October 15, 2009

MKT Rsch


Dadblogger/car guy Dave Thomas is reviewing the new Lincoln MKT for Cars.com and is looking for the dad's eye view of the thing. The MKT is a three-row, SUV-sized not-a-van/not-a-wagon that shares a platform--and a second-row fridge option--with the Ford Flex and the Mazda CX-9 [or not, see comments. -ed.]. Me, I'd put it in between those two in terms of looks.

That grille reminds me a bit of a marauding baleen whale out for revenge--which is good--and a Pontiac Vibe at SEMA--which is not. The truest thing I can say about these rigs, though, is that I like the Mercedes R-Class much better, and that's saying very little.

Dads, Would You Drive a Lincoln MKT? [dadtherapy.com]

Disclosure: I'm sure they regret it, but Ford's publicists once dropped off a Flex for me to drive one weekend.


To answer the question, "yes." But would I buy one? No. Lincoln has done a decent job making this car their own but it is a Ford Flex in all the ways that count and you're paying a hefty premium for a Lincoln badge which stopped being a selling point long ago. The styling is slightly better but that's subjective and it seems like interior space has been compromised vs. the Flex. It doesn't even seem like it offers any meaningful features/content that can't be had with the Flex. This is a step in the right direction away from "badge engineering" but it still isn't all the way there. Toyota and Honda are the masters of "platform sharing" where cars are related but still unique. (The Camry becomes the Highlander, the Venza, the Lexus ES350, the Lexus RX350. The Accord becomes the Pilot, the Ridgeline, the Crosstour, the Acura MDX, the Acura ZDX. Not all of these cars are successful but they are more differentiated than the Flex/MKT.)

Also, I may be wrong but I think the MKT and Flex are related to the Taurus, MKS and a host of Volvo products. The CX-9 is on a different platform related to the Mazda6, Fusion, Edge and others.

So looking back on my first point I guess Ford is doing a good job of platform sharing overall. Making a single platform work on a Volvo S80, Volvo XC90, Ford Taurus and Ford Flex is commendable and makes sense. But making a Flex and an MKT doesn't do it for me. They're just too similar. (Of course this could take off like the original Navigator and I will pretend I never said anything.)

Personally, I'd go for the Flex over the MKT, because I prefer the Flex's styling. Both of these vehicles are way too big for me (the kid goes into a Mini Cooper now), but if I ever had a couple of more kids I'd certainly grab a twin-turbo Flex over a Honda Odyssey, which seems to be the default choice for parents around here.

The 3.5L twin-turbo engine has enough cojones to make even something as big as the Flex interesting, and it just might be enough power to make me forget I wasn't shifting gears on my own.

And seth is right--the Flex/MKT are based on Volvo architecture, like the Taurus and MKS. The CX-9 is a cousin to the Edge.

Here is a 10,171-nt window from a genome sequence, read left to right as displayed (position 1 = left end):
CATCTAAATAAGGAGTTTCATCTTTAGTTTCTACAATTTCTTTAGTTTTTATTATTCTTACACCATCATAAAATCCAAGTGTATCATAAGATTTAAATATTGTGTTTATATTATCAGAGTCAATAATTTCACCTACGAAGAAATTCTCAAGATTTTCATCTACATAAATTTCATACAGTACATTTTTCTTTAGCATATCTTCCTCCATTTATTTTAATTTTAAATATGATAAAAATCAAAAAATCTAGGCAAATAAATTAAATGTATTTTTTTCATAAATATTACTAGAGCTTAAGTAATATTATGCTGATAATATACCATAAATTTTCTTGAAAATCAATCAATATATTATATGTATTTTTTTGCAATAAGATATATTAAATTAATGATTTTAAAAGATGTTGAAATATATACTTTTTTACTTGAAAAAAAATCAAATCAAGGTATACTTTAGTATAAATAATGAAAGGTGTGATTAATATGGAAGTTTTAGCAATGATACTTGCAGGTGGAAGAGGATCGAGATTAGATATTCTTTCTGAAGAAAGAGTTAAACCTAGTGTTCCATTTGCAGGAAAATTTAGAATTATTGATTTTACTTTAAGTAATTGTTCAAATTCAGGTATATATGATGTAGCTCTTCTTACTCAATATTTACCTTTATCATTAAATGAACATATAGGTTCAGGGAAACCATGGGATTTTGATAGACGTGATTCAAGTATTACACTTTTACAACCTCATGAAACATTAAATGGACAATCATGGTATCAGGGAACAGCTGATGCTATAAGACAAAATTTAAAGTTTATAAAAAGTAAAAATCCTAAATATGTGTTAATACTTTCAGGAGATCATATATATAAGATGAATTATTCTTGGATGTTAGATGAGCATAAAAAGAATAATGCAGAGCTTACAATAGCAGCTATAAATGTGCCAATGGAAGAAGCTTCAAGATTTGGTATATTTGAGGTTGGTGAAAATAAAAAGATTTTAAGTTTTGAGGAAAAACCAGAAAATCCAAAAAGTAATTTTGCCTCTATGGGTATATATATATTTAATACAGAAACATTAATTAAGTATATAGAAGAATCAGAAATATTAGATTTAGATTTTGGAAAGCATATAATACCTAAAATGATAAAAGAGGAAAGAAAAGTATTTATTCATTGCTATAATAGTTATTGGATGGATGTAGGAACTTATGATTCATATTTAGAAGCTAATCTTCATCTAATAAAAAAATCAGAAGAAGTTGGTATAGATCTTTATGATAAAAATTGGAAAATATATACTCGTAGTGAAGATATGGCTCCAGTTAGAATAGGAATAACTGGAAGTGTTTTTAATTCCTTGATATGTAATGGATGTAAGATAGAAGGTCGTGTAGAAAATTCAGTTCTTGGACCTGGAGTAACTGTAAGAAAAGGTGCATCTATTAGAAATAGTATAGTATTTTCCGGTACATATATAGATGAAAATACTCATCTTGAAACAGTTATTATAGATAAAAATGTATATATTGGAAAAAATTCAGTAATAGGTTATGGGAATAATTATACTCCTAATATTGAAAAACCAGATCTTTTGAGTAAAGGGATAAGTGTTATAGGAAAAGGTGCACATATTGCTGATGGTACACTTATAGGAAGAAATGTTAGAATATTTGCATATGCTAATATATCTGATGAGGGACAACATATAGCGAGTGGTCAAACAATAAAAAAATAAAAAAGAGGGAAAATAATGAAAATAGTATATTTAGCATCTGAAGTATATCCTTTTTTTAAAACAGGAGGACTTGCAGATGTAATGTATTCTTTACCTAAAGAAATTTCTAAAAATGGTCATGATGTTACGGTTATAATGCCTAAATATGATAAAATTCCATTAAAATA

I don't like the marauding baleen whale look (though I do love the idea) but more importantly I don't like how Lincoln has boosted all the good music in their ads and ruined it for me.

The other problem with the MKT, Flex and everything else in that category is size (again with the whales!) and fuel gluttony. It's why I don't have an SUV, thing-that-pretends-not-to-be-an-SUV, or a van. I'm still holding out for a hybrid clean diesel Jetta-esque wagon with 3rd row seating and self-cleaning floor mats.

Um. But I'm not a dad. So nevermind.

i don't really like the look of it.


No. I prefer vehicles which DON'T look as if they wallow about in muddy ponds (it looks like a smiling hippo to me).

I'm also not a fan of the 'ginormous vehicle' school of thought. If I need a transport larger than my Subaru Outback Sport I'll probably move up into a Honda Element, or Subaru Forester, even though I'd love a tiny little Nissan Cube.

I also tend not to like the interior styling and feel of American vehicles. It seems that luxury = 'feels like I'm sitting on a comfy sofa' to Americans. I like a rock-hard, well bolstered sport seat, and it's unbelievably difficult to find that in any American car, ESPECIALLY luxury vehicles.

The gas mileage would be a deal breaker for me as well. 18mpg average is not cool.

Thanks for the post. Great feedback.
In my 5 days with it (commute 50 miles a day) and no weekend or kid errands yet, there are a few differences with the flex.
This handles better IMHO.
It has a much nicer interior.
Many more features. You're paying about a $7000 premium for the Lincoln. But you get stuff like the 8 inch LCD screen and stereo system included (not navi) heated and cooled leather seats etc.

I'd say you're paying about half the markup for the looks, half for the content.

It is 207!!! inches long. The Flex is 201 inches long. A Honda Odyssey is 202 inches long.

But with the Ecoboost the thing really moves and it gets around my downtown parking garage pretty easily.

at 16/22 mpg it gets similar mileage with AWD and a 355 hp turbo as a V-6 odyssey 16/23 mpg.

To answer the other questions this and the flex are based on the Volvo platform that houses the S80, and new Ford Taurus. It is a great platform though so nothing to be ashamed of. CX-9 was so overhauled it doesn't really fall under that category anymore. Although I like the CX-9 too.

The real drawback is the headroom of the 3rd row, length (if you have a smaller garage) and oh yeah, price. But it starts at $44 and the Lincoln Navigator starts at $53 with similar suburban utility. I think it may win over BMW/Mercedes owners who don't want to drop $60K on a 2 row SUV before adding options when this is loaded at $53 w/a great engine.

Could also win over baby boomer golfers. But it's a niche vehicle I think overall.

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